Tuesday, March 29, 2011

Oh, the Derp!

A horrible little boy came up to me and said, ‘You know in your book, The Martian Chronicles?” I said, ‘Yes?’ He said, ‘You know where you talk about Deimos rising in the East?’ I said, ‘Yes?’ He said ‘No.’ So I hit him.
That apochryphal event from the life of science fiction author Ray Bradbury always makes me chuckle, whether it’s true or not. It’s funny because every author wants to defend his or her own work. It’s even funnier because it’s hard to imagine Ray Bradbury ever punching a critic, let alone a little boy, horrible or not.

A spat that’s unfolded at Al’s Books and Pals blog – one of a googolplex of sites I’ve never heard of until this went viral – is a lot less chuckle-worthy than it is pain-inducing.

On March 16, Al reviewed Jacqueline Howett’s “The Greek Seaman,” praising the story but panning the book for its multiplicity of typographical errors and awkward wording. The author immediately jumped into the discussion, demanding Al remove his review, and read the “correct” or “emergency” version of the story she recommended he download. Then, as criticism mounted, she belched out a few expletives then left the discussion.

I highly doubt this situation will lead to a Cooks Source-style nuking of Howett’s career (the situations just don’t compare; Al rightly accuses Howett of poor proofreading and writing skills, not plagiarism) but the author’s over-the-top reaction is a caution to those tender Internet dwellers that there are distinct advantages to having someone with a critical eye review one’s work before it’s published, and that the author take criticism the way it’s intended – as a help, not a poke in the eye. (This kind of thing, unfortunately, isn't all that uncommon; here's another example provided by my brother-in-law.)

One poster said the following:
As a general rule, we as authors are told by our publicists that, "controversy creates buzz, and buzz generates sales."

Upon reading this thread I was pretty sure this wasn't the kind of "controversy" intended by the PR Pros, so I called my publicist and asked her if I'd misunderstood. Turns out I hadn't. I was correct in my assessment.

In fact, she threatened to kill me if I ever did such a thing.

Glad I checked though. I was just about to add telling everyone to "f**k off" to my promotional repertoire. Whew! Dodged that bullet...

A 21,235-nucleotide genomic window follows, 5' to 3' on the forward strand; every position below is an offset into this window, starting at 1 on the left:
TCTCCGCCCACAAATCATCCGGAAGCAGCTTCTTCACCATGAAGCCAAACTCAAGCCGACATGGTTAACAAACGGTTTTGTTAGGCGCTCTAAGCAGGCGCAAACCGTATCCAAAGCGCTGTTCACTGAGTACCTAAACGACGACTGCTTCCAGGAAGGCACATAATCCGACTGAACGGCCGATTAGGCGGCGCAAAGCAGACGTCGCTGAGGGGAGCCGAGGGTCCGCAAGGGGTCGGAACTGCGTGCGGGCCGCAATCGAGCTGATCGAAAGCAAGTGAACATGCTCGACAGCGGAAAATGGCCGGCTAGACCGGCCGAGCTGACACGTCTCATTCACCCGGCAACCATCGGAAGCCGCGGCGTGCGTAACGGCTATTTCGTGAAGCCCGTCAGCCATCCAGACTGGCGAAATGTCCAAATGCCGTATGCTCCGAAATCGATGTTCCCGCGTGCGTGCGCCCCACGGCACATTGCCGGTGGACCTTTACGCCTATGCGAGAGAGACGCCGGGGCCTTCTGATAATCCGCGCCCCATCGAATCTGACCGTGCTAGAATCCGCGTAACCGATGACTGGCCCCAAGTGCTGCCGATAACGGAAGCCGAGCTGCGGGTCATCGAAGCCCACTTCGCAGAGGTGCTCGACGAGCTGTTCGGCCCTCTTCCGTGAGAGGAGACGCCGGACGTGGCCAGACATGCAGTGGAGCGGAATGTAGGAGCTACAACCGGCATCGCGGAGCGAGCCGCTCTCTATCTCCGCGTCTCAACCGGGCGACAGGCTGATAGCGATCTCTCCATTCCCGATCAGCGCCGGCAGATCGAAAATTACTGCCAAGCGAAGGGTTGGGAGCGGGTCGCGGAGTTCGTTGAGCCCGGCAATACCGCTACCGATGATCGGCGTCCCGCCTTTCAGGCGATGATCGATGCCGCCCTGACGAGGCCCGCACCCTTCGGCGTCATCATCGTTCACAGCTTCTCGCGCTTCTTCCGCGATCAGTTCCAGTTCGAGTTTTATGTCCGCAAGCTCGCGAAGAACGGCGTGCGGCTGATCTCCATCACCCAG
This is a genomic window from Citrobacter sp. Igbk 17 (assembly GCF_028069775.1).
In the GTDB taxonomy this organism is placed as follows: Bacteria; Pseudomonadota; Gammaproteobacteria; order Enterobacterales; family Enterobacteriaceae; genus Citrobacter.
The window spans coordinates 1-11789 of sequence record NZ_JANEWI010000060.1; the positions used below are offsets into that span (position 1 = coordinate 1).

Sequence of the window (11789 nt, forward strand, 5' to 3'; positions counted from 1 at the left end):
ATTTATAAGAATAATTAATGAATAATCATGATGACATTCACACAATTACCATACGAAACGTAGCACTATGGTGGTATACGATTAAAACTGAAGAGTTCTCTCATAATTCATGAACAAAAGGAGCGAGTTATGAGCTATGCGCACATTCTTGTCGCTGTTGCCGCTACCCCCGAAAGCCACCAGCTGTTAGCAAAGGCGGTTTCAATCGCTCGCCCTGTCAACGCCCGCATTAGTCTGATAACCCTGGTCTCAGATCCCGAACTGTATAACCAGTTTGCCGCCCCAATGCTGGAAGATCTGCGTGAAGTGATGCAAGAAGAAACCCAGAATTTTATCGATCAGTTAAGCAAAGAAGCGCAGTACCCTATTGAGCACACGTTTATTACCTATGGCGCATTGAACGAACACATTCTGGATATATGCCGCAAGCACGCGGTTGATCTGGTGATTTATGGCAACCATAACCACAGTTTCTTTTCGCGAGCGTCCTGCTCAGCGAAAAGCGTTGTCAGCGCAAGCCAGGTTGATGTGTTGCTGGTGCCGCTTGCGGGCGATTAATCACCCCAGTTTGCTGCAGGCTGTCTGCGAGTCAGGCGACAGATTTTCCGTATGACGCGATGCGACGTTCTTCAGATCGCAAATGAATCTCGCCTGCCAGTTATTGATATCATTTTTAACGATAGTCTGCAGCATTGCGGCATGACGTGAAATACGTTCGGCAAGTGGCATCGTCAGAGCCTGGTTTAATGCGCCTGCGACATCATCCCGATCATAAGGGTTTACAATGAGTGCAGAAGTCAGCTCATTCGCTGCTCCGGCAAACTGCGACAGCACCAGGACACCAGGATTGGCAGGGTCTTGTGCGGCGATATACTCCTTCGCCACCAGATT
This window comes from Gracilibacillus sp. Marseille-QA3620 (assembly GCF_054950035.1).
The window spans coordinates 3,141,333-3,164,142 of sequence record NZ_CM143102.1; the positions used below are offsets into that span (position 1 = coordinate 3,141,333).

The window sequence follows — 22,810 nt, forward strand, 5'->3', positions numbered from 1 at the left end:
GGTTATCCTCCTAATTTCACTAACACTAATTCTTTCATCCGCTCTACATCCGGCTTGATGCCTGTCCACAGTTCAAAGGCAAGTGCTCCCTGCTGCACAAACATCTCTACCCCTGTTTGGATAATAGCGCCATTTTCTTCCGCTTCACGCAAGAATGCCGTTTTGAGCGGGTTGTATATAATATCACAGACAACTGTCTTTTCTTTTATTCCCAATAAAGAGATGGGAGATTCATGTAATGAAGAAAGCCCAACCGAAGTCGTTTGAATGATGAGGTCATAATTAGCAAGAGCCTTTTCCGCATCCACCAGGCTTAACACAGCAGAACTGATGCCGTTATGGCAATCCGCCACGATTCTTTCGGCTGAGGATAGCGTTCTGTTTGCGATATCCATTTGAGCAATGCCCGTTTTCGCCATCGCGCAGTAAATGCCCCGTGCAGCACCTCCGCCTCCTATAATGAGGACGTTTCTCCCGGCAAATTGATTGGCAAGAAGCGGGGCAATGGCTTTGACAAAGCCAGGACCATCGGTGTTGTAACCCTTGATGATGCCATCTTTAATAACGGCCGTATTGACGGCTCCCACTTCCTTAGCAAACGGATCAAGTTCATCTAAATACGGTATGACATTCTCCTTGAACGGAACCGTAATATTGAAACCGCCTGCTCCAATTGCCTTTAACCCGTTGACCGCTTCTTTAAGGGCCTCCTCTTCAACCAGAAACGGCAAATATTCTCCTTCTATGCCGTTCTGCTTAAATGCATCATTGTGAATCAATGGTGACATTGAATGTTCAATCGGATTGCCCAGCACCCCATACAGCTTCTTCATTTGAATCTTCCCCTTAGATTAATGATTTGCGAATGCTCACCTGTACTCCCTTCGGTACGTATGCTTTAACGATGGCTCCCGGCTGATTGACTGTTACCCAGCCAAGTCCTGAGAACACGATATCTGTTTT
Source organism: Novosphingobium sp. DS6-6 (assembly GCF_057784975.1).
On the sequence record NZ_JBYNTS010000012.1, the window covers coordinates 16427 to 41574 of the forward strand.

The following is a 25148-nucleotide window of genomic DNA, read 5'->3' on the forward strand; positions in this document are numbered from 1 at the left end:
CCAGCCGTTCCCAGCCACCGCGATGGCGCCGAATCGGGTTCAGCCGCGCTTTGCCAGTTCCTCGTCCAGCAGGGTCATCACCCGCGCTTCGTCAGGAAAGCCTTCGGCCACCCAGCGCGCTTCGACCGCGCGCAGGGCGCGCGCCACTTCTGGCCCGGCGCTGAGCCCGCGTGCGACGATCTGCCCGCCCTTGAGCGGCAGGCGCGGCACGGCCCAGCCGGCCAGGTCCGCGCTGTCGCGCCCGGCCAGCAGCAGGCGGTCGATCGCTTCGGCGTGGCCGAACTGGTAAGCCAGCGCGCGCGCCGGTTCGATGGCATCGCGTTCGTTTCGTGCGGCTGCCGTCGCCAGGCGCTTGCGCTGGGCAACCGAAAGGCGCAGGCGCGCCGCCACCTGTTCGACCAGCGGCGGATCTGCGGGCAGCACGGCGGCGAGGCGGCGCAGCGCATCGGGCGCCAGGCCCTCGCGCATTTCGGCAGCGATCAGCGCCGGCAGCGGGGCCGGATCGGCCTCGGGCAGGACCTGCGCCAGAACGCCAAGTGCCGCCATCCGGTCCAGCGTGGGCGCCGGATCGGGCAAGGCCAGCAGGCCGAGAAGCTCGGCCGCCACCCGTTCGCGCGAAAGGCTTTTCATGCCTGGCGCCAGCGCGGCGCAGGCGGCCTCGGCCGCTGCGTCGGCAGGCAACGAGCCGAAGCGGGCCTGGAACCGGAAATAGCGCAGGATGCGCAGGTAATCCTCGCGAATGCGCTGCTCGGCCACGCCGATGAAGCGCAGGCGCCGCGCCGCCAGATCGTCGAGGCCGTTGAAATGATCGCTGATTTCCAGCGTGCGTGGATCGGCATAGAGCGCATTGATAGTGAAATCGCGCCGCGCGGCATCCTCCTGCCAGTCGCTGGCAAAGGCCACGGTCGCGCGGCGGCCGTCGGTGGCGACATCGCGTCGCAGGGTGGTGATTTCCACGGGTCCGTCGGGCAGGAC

And another chimed in:
It's sad because your reviews on Amazon were excellent, even though small in number. I give it to the end of the day before your starred review average takes a nose dive.

You've let one bad review turn your profile into a flame magnet - which is what always happens when something like this goes viral.

Those terrific reviews are going to get buried beneath a pile of 1-star reviews by people who've never, and will never, read your book, but will make posts about your behavior here.

Do yourself a favor, author, and don't give into the temptation to answer back over there; it will only back fire.
The author could have taken this opportunity to graciously thank the reviewer for making these comments and then earnestly worked to fix the errors – crowd-sourced editing and proofreading at its best, as the author apparently wants to go down the indie/self-published route. Instead, she takes herself and the thread as a whole down that shouty path.

This situation just cements in my head the overarching importance of having someone with a cold, fresh, critical eye read what you’ve written, especially if you’re going the indie/self-published route where editing is going to be cursory if not nonexistent. Errors and bad writing, of course, slip into even professionally-vetted writing, but you want to do what you can when you can to make your work as perfect as possible before it’s unleashed on the public which has that cold, fresh, critical eye that you desperately need.

I know I need it. I’m lucky in that I’ve got a technical-writer niece who has agreed to read “Considering How to Run” – that invitation is still open to anyone who wants to read it and offer suggestions to budding fantasy writer; just send me an e-mail at misterfweem (at) yahoo.com and I’ll get y’all set up.

Another note: One poster at Al’s blog was criticized for having a signature that promoted her own indie book. She removed the posts and apologized for the promotions. I have to ask: Why? Indie/self-published authors ought to promote their books when and where they can, and on a site that does book reviews it seems appropriate. How is this generation so averse to advertising – except when they like it – that they castigate a fellow author for advertising her own works in a public forum? Maybe it’s not correct to have that promotional hat on all the time, but the situation, I thought, seemed to fit the promotion, not the other way around.

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